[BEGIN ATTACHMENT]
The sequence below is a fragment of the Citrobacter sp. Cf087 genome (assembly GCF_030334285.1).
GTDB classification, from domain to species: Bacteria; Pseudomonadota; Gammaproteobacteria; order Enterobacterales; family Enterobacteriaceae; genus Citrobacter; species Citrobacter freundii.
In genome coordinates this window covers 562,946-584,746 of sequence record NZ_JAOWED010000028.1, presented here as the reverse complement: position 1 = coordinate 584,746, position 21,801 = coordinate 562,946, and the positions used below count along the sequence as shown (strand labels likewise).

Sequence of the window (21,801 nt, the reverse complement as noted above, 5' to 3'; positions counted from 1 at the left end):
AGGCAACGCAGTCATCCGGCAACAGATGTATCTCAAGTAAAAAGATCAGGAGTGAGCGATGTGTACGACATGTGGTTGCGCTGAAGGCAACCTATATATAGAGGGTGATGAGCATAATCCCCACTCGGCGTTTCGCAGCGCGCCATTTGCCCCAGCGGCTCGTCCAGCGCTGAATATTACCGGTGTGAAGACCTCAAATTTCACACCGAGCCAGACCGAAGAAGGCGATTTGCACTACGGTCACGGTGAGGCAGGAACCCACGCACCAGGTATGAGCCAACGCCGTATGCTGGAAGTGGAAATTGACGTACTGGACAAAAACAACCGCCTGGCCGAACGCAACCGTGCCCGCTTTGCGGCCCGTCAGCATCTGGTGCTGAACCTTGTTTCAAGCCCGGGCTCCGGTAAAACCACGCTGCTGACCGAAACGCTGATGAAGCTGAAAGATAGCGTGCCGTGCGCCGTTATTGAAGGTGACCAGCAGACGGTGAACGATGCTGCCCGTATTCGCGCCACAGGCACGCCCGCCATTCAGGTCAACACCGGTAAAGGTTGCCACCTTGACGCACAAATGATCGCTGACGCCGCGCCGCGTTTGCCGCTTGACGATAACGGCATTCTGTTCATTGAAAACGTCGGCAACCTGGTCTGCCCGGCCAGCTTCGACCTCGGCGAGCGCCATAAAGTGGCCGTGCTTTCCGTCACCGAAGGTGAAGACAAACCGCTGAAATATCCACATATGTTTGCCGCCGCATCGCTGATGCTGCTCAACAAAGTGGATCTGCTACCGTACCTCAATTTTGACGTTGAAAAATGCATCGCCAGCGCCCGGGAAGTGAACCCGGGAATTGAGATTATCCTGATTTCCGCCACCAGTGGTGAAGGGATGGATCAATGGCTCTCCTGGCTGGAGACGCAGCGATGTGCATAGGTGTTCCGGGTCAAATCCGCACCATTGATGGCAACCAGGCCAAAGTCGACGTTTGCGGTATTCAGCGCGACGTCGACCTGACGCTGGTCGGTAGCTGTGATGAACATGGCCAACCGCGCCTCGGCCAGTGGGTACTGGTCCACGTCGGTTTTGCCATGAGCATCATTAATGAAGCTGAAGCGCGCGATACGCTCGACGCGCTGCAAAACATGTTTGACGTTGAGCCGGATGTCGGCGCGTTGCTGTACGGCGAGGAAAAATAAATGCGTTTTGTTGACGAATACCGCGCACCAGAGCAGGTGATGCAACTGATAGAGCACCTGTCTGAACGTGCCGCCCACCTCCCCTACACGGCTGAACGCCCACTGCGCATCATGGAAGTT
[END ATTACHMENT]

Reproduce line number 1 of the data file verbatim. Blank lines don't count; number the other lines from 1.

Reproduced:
The sequence below is a fragment of the Citrobacter sp. Cf087 genome (assembly GCF_030334285.1).